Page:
The Idaho Potato Commission (IPC) is one of the oldest and largest produce associations in the Northwest. It supports and promotes fresh Idaho potatoes around the world and acts as the marketing arm for the entire industry, says Seth Pemsler, vice president, retail/international for the Eagle, Idaho-based company. Major activities over the past year include the Big Idaho Potato Truck—a 28-foot-long, 12,130-pound potato—hauled by a truck across the U.S.

“Now in its second tour, the truck visited 138 retailers and created a phenomenal 500 million media impressions in just its first year,” says Pemsler. A second significant event was the IPC’s Potato Lover’s Month Display Contest, in its 22nd year. This year the IPC received 4,049 entries, more than ever before, making it the largest vegetable display contest in the entire U.S., says Pemsler.

Litehouse Foods
Not only does Litehouse Foods continue to offer new salad dressing flavors to keep up with the growing trends, it is expanding its herb line as more consumers chose to cook with fresh-tasting herbs.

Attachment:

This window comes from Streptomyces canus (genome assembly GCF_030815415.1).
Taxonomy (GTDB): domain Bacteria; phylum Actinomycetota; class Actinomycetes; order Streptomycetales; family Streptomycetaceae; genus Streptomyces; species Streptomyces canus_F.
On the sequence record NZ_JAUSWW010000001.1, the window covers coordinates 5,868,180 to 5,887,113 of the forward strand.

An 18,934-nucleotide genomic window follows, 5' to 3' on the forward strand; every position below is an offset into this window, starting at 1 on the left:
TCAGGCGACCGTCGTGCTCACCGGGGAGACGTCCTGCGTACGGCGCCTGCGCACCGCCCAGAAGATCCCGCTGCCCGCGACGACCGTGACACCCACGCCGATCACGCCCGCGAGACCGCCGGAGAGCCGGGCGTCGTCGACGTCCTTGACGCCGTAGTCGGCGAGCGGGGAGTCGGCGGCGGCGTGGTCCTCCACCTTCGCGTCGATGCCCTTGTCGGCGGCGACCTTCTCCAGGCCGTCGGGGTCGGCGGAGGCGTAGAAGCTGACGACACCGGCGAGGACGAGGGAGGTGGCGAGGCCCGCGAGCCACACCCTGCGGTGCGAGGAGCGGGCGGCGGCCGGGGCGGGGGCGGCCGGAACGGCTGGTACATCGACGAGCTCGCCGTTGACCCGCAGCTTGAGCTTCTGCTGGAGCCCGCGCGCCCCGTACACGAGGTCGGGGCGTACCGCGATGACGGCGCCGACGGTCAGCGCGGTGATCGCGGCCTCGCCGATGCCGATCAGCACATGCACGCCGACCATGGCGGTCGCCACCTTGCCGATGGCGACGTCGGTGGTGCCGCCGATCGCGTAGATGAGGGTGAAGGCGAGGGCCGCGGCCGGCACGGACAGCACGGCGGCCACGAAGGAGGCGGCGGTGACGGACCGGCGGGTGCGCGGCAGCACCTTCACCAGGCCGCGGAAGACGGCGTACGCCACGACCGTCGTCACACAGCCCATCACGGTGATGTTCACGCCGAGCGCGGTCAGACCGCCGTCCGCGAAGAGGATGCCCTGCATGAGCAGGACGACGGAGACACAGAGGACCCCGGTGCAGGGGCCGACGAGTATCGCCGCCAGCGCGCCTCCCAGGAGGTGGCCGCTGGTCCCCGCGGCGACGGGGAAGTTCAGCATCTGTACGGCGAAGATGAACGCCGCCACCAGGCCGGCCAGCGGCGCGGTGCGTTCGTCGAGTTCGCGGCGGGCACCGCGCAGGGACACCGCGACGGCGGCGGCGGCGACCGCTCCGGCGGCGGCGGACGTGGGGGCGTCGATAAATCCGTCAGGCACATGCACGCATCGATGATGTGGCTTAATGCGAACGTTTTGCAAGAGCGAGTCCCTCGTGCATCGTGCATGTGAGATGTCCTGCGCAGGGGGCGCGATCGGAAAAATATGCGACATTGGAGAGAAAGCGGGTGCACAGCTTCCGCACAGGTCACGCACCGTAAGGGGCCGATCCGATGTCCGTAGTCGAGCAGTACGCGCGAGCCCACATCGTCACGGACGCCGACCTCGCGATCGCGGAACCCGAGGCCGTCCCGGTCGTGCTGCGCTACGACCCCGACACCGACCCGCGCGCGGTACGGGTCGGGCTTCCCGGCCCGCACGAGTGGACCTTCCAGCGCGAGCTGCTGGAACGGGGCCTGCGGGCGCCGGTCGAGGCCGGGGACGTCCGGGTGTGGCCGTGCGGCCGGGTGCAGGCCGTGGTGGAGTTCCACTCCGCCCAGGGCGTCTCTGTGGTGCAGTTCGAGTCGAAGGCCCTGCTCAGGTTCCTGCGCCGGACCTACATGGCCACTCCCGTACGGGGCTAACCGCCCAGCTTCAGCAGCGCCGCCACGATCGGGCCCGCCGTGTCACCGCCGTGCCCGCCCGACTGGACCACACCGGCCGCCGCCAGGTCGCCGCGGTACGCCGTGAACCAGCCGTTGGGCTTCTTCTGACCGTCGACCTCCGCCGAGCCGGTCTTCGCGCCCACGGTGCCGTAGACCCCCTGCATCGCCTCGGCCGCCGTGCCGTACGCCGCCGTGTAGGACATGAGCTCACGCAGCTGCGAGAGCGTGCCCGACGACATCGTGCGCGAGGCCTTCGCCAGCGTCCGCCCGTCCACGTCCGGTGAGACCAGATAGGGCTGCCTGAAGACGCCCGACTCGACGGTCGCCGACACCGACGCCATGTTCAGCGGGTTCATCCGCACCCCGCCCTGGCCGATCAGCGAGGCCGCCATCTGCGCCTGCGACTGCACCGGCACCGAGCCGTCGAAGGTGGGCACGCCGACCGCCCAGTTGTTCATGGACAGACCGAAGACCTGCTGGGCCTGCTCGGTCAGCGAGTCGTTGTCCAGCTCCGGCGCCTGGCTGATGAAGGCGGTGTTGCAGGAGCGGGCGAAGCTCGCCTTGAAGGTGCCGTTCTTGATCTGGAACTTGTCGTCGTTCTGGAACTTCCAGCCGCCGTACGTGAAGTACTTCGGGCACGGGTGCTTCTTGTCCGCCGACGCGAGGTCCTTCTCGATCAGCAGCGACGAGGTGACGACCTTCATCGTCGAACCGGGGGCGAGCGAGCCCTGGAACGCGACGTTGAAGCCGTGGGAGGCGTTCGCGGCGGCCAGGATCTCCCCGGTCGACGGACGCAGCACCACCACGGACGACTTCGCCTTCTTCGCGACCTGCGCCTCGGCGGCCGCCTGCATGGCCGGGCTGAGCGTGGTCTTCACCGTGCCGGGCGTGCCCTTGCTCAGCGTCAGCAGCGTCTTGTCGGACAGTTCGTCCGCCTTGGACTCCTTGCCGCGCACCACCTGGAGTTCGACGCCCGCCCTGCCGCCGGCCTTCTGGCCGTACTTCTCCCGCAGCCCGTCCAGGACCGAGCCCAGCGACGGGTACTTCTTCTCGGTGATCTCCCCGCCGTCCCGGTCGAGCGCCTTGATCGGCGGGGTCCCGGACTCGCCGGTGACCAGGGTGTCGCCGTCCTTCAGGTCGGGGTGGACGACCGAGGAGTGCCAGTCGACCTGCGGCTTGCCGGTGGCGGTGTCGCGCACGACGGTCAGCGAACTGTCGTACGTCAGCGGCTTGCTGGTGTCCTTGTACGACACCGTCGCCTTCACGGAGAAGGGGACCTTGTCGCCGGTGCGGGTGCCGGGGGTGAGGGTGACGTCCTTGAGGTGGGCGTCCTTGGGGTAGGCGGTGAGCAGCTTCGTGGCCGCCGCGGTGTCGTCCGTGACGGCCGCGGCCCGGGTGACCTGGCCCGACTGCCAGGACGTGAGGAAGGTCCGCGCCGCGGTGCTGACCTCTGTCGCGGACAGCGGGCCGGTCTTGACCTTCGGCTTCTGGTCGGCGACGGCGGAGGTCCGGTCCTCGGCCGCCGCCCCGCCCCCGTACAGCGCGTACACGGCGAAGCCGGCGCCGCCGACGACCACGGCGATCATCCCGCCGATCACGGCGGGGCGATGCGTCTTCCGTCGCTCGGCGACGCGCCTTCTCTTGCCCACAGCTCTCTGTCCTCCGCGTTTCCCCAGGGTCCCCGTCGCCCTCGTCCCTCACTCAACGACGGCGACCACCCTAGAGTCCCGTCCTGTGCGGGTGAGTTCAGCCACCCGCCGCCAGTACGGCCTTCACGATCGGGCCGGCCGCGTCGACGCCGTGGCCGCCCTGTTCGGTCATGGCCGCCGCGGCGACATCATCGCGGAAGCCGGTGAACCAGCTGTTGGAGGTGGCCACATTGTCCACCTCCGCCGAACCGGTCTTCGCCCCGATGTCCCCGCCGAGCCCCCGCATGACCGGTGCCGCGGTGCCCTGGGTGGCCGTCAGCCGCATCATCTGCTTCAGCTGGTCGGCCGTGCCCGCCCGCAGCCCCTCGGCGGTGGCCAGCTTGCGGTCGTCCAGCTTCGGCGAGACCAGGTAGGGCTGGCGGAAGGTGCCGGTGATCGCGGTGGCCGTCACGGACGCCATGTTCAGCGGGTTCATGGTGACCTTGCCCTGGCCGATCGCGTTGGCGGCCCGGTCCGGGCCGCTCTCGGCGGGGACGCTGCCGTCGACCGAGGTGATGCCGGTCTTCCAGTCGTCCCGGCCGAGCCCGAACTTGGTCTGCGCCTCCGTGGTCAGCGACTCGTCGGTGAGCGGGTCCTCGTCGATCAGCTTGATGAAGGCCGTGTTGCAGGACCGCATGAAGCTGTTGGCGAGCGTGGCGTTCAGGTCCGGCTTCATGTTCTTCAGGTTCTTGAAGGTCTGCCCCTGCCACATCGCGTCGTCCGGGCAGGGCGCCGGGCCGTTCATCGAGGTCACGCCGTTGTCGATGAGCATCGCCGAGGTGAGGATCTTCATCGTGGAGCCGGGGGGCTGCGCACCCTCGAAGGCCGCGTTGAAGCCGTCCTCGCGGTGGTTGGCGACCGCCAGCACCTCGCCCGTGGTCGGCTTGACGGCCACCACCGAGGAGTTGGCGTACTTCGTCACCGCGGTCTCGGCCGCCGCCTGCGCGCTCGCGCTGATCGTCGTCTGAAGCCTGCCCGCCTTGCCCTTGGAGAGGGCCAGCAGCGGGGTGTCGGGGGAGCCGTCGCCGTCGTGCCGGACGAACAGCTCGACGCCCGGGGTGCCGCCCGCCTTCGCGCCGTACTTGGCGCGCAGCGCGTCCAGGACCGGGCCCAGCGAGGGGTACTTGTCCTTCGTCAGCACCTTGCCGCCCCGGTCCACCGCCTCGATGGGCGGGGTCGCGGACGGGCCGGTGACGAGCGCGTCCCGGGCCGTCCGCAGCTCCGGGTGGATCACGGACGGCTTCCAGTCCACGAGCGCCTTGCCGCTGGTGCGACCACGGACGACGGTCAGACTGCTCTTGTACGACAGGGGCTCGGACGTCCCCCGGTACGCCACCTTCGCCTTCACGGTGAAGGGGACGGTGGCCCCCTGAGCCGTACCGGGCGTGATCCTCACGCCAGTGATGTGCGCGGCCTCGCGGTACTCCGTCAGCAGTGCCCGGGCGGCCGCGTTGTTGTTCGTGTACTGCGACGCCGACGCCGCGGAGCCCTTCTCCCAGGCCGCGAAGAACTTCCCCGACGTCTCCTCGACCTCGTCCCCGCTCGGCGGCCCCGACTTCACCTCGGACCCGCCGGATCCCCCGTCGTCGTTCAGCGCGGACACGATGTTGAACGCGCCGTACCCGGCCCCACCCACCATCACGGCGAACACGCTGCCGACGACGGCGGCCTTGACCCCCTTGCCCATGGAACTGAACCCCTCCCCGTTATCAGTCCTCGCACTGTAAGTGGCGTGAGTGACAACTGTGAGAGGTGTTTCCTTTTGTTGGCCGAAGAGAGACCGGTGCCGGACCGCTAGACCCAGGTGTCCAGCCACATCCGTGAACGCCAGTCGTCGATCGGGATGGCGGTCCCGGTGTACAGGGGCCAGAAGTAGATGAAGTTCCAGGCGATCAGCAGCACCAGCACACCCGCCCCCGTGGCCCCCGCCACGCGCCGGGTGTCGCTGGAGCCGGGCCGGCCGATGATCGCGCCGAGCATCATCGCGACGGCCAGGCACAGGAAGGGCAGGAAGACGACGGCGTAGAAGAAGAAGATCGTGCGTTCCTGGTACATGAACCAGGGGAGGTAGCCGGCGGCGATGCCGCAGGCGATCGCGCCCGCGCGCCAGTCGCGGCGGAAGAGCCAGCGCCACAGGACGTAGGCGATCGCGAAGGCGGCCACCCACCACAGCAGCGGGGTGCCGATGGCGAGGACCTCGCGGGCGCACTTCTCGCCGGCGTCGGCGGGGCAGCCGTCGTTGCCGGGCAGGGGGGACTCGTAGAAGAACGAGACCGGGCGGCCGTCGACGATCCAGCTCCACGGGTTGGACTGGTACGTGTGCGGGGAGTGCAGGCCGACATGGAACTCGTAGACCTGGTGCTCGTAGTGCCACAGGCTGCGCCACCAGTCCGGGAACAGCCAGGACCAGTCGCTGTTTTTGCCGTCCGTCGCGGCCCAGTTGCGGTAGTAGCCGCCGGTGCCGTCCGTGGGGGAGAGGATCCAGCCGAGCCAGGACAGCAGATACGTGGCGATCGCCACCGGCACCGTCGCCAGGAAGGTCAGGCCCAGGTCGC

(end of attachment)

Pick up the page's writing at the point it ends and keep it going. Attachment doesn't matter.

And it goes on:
“Litehouse Instantly Fresh Herbs are a great alternative to fresh herbs,” says Stacey Miller, a business development manager for the Sandpoint, Idaho-based company. “Once our herbs are re-hydrated, they will instantly bring signature tastes and aromas to consumers favorite foods.” The two newest additions to the line are Ginger and Lemongrass.

Litehouse also offers multiple shipper programs offered throughout the year to tie into different holiday and recipe creations.

Oneonta Starr Ranch Growers
About four years ago Oneonta Starr Ranch Growers, based in Wenatchee Wash., became the marketing and selling arm for Diamond Fruit Growers. This year marks the 100th anniversary of Diamond Fruit Growers, an 80-member-owned co-op based in Hood River, Ore. In celebration the grower hosted a gala event at the end of June. The company also held an employee appreciation luncheon recognizing the contributions of more than 30 longstanding employees.

“We will continue the anniversary in various ways,” says David R. Garcia, president and CEO of Diamond Fruit Growers. “That includes Oneonta recognizing the anniversary within different advertising opportunities.”

Pear Bureau Northwestpears
The Pear Bureau Northwest’s regional marketing managers work closely with retailers to customize pear marketing programs for their stores. Using up-to-the-minute pear category data and research, these marketing plans incorporate merchandising tactics that drive sales.